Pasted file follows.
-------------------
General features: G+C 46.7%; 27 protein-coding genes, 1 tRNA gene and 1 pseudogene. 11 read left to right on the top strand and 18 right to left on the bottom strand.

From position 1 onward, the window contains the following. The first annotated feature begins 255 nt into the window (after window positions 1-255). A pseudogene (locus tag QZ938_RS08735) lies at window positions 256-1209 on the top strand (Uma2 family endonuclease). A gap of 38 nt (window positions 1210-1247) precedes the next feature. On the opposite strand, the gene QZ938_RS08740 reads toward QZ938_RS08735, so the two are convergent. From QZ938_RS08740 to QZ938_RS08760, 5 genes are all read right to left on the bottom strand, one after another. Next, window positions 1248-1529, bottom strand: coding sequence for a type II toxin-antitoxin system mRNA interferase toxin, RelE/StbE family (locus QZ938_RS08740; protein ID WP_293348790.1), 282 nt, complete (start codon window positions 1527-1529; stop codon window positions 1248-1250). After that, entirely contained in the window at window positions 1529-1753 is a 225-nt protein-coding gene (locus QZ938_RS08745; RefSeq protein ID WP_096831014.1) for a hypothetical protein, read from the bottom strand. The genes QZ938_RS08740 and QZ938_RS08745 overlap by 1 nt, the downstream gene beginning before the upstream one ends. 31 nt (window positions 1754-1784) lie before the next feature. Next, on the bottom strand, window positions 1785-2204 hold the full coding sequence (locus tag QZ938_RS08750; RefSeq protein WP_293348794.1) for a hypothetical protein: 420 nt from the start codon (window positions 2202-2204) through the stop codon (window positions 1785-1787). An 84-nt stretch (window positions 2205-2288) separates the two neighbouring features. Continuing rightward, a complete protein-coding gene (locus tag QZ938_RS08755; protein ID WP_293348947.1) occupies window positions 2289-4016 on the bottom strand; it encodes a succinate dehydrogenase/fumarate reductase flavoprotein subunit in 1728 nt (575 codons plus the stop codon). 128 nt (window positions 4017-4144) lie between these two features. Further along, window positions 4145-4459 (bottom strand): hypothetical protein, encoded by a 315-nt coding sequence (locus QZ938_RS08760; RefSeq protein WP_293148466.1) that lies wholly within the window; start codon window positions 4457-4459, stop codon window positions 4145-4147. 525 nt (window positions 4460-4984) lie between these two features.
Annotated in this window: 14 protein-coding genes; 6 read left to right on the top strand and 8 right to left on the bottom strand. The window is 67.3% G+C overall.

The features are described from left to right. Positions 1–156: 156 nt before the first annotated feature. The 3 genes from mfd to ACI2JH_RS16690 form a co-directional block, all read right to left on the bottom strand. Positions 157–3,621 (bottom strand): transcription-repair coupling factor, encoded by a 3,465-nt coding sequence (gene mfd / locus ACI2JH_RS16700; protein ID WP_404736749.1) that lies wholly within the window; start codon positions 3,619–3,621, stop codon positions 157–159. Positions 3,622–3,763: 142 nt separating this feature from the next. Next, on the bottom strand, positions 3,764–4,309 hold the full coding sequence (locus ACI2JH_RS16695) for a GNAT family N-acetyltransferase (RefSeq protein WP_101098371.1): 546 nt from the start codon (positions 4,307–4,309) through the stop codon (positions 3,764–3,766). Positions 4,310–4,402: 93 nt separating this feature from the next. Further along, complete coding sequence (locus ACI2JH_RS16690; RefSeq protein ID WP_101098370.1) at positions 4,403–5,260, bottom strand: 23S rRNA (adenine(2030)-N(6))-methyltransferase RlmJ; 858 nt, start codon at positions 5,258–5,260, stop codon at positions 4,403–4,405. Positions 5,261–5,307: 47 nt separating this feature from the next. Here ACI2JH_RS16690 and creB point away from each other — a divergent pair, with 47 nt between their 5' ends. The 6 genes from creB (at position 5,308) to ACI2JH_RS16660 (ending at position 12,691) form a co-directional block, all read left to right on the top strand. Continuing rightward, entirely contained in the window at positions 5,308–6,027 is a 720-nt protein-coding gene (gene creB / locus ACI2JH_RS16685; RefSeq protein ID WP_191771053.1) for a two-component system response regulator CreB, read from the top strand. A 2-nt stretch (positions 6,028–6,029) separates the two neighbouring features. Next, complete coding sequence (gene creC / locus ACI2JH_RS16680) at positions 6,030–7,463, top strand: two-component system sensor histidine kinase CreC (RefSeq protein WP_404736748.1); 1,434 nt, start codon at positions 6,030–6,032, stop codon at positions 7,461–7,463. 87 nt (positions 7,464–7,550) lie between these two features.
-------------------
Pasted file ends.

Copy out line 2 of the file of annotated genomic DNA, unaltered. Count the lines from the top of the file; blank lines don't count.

From position 1 onward, the window contains the following. The first annotated feature begins 255 nt into the window (after window positions 1-255). A pseudogene (locus tag QZ938_RS08735) lies at window positions 256-1209 on the top strand (Uma2 family endonuclease). A gap of 38 nt (window positions 1210-1247) precedes the next feature. On the opposite strand, the gene QZ938_RS08740 reads toward QZ938_RS08735, so the two are convergent. From QZ938_RS08740 to QZ938_RS08760, 5 genes are all read right to left on the bottom strand, one after another. Next, window positions 1248-1529, bottom strand: coding sequence for a type II toxin-antitoxin system mRNA interferase toxin, RelE/StbE family (locus QZ938_RS08740; protein ID WP_293348790.1), 282 nt, complete (start codon window positions 1527-1529; stop codon window positions 1248-1250). After that, entirely contained in the window at window positions 1529-1753 is a 225-nt protein-coding gene (locus QZ938_RS08745; RefSeq protein ID WP_096831014.1) for a hypothetical protein, read from the bottom strand. The genes QZ938_RS08740 and QZ938_RS08745 overlap by 1 nt, the downstream gene beginning before the upstream one ends. 31 nt (window positions 1754-1784) lie before the next feature. Next, on the bottom strand, window positions 1785-2204 hold the full coding sequence (locus tag QZ938_RS08750; RefSeq protein WP_293348794.1) for a hypothetical protein: 420 nt from the start codon (window positions 2202-2204) through the stop codon (window positions 1785-1787). An 84-nt stretch (window positions 2205-2288) separates the two neighbouring features. Continuing rightward, a complete protein-coding gene (locus tag QZ938_RS08755; protein ID WP_293348947.1) occupies window positions 2289-4016 on the bottom strand; it encodes a succinate dehydrogenase/fumarate reductase flavoprotein subunit in 1728 nt (575 codons plus the stop codon). 128 nt (window positions 4017-4144) lie between these two features. Further along, window positions 4145-4459 (bottom strand): hypothetical protein, encoded by a 315-nt coding sequence (locus QZ938_RS08760; RefSeq protein WP_293148466.1) that lies wholly within the window; start codon window positions 4457-4459, stop codon window positions 4145-4147. 525 nt (window positions 4460-4984) lie between these two features.